My parents owned a beautiful “Eleganza” motorhome that my mom would often remind me was not a camper, nor an SUV, but a motorhome. They knew when we came to visit them in Colorado that we would often take our family on a 4-5 day vacation in the Colorado mountains and thus they asked me not to take it on any dirt roads because the interior was “elegant” and they didn’t want all the dirt and scratches from mountain rocks and trees.
One day I spotted a pass I had never taken, called Missouri Pass in the gorgeous mountain range called the “Fourteens” due to all the mountains over 14,000 feet tall. Since it was named after the state we were living (Missouri), I wanted to investigate what the road looked like for a potential future four-wheel-drive or hike.
The initial road started on pavement but quickly became a gravel road to a nearby campsite in the valley below. If I’d known better I would’ve stopped and turned around in the campsite and immediately driven back to the highway. But since the gravel road extended through the valley, I assumed I would find another place to turn around before the road started going up the narrow four-wheel-drive pass.
Suddenly the road became a four-wheel-drive trail lined by steep trees on each side and going up an 8-10% grade!
Anxiously looking for any place were a rancher might turn off to his property, I finally found one a good half mile up the increasingly steep road.
Stopping to explore our options, we realized it was impossible to turn on that rancher’s small road because it immediately traversed downhill on a ~12% grade from which we would never recover.
So we went a little bit further and found what looked like an 10 foot gravel pull out on the right side of the cliff that we were steadily climbing.
Ever so carefully I backed up into that small opening knowing, in theory, that I could make a series of short turns with the front of the motorhome facing the cliff’s edge….and 3 teenage daughters looking out the windows in horror!
It was a good theory until my rear wheels started sliding in the loose gravel.
There I realized I was the epitome of a stubborn Missouri mule in need of a lashing. How I wanted to bury my quilt & shame in that gravel pit!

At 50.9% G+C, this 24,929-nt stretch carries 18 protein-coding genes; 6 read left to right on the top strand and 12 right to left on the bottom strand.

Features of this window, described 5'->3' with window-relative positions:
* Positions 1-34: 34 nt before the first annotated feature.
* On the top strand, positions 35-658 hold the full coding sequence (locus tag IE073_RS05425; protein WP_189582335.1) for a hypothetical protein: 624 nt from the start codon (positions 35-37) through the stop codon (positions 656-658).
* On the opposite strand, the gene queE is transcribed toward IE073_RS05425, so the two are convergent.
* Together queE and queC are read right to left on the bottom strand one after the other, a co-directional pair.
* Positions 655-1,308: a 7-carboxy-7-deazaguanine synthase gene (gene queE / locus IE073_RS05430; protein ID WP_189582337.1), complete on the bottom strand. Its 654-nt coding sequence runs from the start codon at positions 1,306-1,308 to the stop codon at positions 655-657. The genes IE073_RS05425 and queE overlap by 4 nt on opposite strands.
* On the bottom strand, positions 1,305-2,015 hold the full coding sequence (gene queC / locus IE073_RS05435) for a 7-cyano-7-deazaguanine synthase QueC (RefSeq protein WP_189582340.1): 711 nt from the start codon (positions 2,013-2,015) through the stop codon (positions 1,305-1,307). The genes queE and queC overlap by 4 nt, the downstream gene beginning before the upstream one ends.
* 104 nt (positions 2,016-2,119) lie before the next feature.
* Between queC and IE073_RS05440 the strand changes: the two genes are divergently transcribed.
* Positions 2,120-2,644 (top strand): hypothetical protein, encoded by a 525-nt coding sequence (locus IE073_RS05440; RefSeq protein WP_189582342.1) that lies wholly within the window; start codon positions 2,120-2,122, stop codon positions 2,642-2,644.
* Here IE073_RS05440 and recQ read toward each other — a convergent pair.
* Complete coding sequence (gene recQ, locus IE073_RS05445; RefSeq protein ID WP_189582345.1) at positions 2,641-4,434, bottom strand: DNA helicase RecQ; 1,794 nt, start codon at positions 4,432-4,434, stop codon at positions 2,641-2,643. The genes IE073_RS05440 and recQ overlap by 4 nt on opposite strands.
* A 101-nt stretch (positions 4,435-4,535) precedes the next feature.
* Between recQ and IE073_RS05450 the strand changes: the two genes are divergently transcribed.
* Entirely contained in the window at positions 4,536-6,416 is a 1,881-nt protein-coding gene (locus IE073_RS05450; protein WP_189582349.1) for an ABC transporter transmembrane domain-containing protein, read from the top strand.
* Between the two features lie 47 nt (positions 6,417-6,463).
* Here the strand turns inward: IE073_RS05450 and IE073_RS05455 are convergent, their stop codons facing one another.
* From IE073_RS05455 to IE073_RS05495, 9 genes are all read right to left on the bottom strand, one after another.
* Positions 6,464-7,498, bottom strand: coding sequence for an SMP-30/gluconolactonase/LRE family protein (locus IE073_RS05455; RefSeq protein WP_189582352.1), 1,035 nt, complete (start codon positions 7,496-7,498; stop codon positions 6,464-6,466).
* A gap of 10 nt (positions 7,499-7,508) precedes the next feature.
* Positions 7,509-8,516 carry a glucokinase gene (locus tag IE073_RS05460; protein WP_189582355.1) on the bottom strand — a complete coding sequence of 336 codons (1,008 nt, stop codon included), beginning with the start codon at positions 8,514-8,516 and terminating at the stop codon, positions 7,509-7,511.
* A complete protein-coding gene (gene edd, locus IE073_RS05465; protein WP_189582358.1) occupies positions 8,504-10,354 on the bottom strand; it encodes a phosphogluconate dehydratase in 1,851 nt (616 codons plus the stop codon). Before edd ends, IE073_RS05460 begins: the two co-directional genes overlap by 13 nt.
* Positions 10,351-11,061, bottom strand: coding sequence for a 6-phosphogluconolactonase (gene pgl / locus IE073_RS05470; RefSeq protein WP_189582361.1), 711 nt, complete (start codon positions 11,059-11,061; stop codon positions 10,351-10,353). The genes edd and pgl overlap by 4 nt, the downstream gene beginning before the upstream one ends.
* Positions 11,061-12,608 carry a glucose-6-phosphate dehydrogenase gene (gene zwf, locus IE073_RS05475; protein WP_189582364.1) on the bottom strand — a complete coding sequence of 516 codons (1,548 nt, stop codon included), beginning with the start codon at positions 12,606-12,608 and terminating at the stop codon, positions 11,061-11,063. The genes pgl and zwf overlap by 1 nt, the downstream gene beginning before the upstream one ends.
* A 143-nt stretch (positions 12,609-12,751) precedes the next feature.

Now was the time to panic …or pray. Thank God for options.
Where do we go in times of trouble?
Lynn hopped out, found a small broom to serve as a shovel and started franticly sweeping more gravel and larger rocks underneath my back tires while I calmly repositioned the motorhome inch by inch, foot by foot, downhill until we had made a full and miraculous 180° turn.
That episode took at least 15 minutes during which time not a single SUV, jeep, motor cycle, biker or hiker passed either way on that thin trail.
No sooner did I get the motorhome turned around when a volley of jeeps heading up the trail stopped dead in their tracks and in bewilderment asked how we made it over the pass?!
As I rolled down my window and smiled, I cunningly suggested, “There’s only a handful of “S” turns and 2 feet of snow at the top, but you should easily be able to make it in 4 wheel drive!”
I think they believed me because they would soon realize there was absolutely no way to turn that motorhome around… except by prayer for God’s deliverance from evil and my blind stupidity.
You are my hiding place; you will protect me from trouble and surround me with songs of deliverance.
I will instruct you and teach you in the way you should go; I will counsel you with my loving eye on you.
Do not be like the horse or the mule, which have no understanding but must be controlled by bit and bridle or they will not come to you.
Many are the woes of the wicked, but the Lord’s unfailing love surrounds the one who trusts in him.
Rejoice in the Lord and be glad, you righteous; sing, all you who are upright in heart!
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